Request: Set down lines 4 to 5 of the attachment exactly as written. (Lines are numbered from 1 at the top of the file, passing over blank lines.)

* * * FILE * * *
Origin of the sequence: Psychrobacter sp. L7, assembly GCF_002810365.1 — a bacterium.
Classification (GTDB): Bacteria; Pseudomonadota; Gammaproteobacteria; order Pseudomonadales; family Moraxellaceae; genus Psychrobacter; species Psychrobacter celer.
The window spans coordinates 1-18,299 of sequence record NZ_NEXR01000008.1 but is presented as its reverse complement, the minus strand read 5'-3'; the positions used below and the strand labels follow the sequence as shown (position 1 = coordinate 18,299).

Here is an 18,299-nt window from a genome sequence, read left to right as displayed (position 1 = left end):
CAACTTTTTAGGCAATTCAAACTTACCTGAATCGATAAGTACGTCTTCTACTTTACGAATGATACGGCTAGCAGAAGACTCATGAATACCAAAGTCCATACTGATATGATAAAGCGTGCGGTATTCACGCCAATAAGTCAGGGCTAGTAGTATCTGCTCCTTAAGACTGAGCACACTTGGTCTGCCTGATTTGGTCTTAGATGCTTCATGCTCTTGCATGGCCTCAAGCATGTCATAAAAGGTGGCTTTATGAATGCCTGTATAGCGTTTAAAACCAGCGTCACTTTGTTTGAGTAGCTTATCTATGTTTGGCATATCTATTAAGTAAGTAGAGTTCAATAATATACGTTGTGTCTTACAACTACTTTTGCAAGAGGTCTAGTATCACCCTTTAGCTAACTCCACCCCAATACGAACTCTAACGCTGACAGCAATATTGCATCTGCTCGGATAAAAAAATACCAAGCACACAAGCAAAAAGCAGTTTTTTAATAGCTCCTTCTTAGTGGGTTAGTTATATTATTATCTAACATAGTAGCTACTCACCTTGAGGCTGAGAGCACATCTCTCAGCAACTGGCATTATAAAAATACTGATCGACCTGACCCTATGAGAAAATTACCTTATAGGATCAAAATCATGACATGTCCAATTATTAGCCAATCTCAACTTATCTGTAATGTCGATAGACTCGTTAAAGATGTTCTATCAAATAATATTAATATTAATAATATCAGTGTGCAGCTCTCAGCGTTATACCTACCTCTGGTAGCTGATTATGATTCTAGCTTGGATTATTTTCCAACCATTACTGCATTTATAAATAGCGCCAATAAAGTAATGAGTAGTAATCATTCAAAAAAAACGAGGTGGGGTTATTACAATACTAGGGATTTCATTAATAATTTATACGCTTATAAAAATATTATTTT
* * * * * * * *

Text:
Here is an 18,299-nt window from a genome sequence, read left to right as displayed (position 1 = left end):
CAACTTTTTAGGCAATTCAAACTTACCTGAATCGATAAGTACGTCTTCTACTTTACGAATGATACGGCTAGCAGAAGACTCATGAATACCAAAGTCCATACTGATATGATAAAGCGTGCGGTATTCACGCCAATAAGTCAGGGCTAGTAGTATCTGCTCCTTAAGACTGAGCACACTTGGTCTGCCTGATTTGGTCTTAGATGCTTCATGCTCTTGCATGGCCTCAAGCATGTCATAAAAGGTGGCTTTATGAATGCCTGTATAGCGTTTAAAACCAGCGTCACTTTGTTTGAGTAGCTTATCTATGTTTGGCATATCTATTAAGTAAGTAGAGTTCAATAATATACGTTGTGTCTTACAACTACTTTTGCAAGAGGTCTAGTATCACCCTTTAGCTAACTCCACCCCAATACGAACTCTAACGCTGACAGCAATATTGCATCTGCTCGGATAAAAAAATACCAAGCACACAAGCAAAAAGCAGTTTTTTAATAGCTCCTTCTTAGTGGGTTAGTTATATTATTATCTAACATAGTAGCTACTCACCTTGAGGCTGAGAGCACATCTCTCAGCAACTGGCATTATAAAAATACTGATCGACCTGACCCTATGAGAAAATTACCTTATAGGATCAAAATCATGACATGTCCAATTATTAGCCAATCTCAACTTATCTGTAATGTCGATAGACTCGTTAAAGATGTTCTATCAAATAATATTAATATTAATAATATCAGTGTGCAGCTCTCAGCGTTATACCTACCTCTGGTAGCTGATTATGATTCTAGCTTGGATTATTTTCCAACCATTACTGCATTTATAAATAGCGCCAATAAAGTAATGAGTAGTAATCATTCAAAAAAAACGAGGTGGGGTTATTACAATACTAGGGATTTCATTAATAATTTATACGCTTATAAAAATATTATTTT